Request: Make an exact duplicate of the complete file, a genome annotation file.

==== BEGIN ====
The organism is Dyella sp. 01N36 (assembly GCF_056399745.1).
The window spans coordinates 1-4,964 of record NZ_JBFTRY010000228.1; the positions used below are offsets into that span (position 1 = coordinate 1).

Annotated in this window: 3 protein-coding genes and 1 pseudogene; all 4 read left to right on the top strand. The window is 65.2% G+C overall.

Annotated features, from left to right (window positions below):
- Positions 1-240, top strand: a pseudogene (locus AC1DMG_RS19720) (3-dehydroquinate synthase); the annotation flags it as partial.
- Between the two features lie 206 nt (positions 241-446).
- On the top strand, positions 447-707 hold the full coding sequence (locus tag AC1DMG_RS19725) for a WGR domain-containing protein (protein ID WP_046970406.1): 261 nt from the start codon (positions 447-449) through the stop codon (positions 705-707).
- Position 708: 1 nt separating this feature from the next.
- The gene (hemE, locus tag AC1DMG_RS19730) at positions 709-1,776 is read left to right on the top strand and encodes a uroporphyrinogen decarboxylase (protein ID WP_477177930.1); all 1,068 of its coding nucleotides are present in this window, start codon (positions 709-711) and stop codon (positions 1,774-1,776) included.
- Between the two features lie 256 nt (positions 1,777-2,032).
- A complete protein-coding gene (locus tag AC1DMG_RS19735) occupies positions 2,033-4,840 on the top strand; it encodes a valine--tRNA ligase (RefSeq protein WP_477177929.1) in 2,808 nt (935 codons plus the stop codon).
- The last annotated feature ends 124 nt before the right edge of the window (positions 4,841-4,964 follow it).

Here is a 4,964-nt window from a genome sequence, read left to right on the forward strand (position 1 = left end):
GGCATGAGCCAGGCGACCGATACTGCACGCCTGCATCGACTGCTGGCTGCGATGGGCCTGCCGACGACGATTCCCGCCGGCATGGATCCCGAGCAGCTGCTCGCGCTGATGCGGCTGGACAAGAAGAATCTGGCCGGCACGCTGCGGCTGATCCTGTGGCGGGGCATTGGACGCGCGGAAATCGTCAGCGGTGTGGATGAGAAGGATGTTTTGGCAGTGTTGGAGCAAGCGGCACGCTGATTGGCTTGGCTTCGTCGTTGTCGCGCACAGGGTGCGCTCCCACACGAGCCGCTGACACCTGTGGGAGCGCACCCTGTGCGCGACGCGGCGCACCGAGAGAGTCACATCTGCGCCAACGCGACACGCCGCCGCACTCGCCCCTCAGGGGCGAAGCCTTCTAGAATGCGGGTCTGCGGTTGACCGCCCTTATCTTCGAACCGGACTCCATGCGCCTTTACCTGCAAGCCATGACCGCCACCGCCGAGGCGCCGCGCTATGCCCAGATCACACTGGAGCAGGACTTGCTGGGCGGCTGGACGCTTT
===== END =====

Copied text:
The organism is Dyella sp. 01N36 (assembly GCF_056399745.1).
The window spans coordinates 1-4,964 of record NZ_JBFTRY010000228.1; the positions used below are offsets into that span (position 1 = coordinate 1).

Annotated in this window: 3 protein-coding genes and 1 pseudogene; all 4 read left to right on the top strand. The window is 65.2% G+C overall.

Annotated features, from left to right (window positions below):
- Positions 1-240, top strand: a pseudogene (locus AC1DMG_RS19720) (3-dehydroquinate synthase); the annotation flags it as partial.
- Between the two features lie 206 nt (positions 241-446).
- On the top strand, positions 447-707 hold the full coding sequence (locus tag AC1DMG_RS19725) for a WGR domain-containing protein (protein ID WP_046970406.1): 261 nt from the start codon (positions 447-449) through the stop codon (positions 705-707).
- Position 708: 1 nt separating this feature from the next.
- The gene (hemE, locus tag AC1DMG_RS19730) at positions 709-1,776 is read left to right on the top strand and encodes a uroporphyrinogen decarboxylase (protein ID WP_477177930.1); all 1,068 of its coding nucleotides are present in this window, start codon (positions 709-711) and stop codon (positions 1,774-1,776) included.
- Between the two features lie 256 nt (positions 1,777-2,032).
- A complete protein-coding gene (locus tag AC1DMG_RS19735) occupies positions 2,033-4,840 on the top strand; it encodes a valine--tRNA ligase (RefSeq protein WP_477177929.1) in 2,808 nt (935 codons plus the stop codon).
- The last annotated feature ends 124 nt before the right edge of the window (positions 4,841-4,964 follow it).

Here is a 4,964-nt window from a genome sequence, read left to right on the forward strand (position 1 = left end):
GGCATGAGCCAGGCGACCGATACTGCACGCCTGCATCGACTGCTGGCTGCGATGGGCCTGCCGACGACGATTCCCGCCGGCATGGATCCCGAGCAGCTGCTCGCGCTGATGCGGCTGGACAAGAAGAATCTGGCCGGCACGCTGCGGCTGATCCTGTGGCGGGGCATTGGACGCGCGGAAATCGTCAGCGGTGTGGATGAGAAGGATGTTTTGGCAGTGTTGGAGCAAGCGGCACGCTGATTGGCTTGGCTTCGTCGTTGTCGCGCACAGGGTGCGCTCCCACACGAGCCGCTGACACCTGTGGGAGCGCACCCTGTGCGCGACGCGGCGCACCGAGAGAGTCACATCTGCGCCAACGCGACACGCCGCCGCACTCGCCCCTCAGGGGCGAAGCCTTCTAGAATGCGGGTCTGCGGTTGACCGCCCTTATCTTCGAACCGGACTCCATGCGCCTTTACCTGCAAGCCATGACCGCCACCGCCGAGGCGCCGCGCTATGCCCAGATCACACTGGAGCAGGACTTGCTGGGCGGCTGGACGCTTT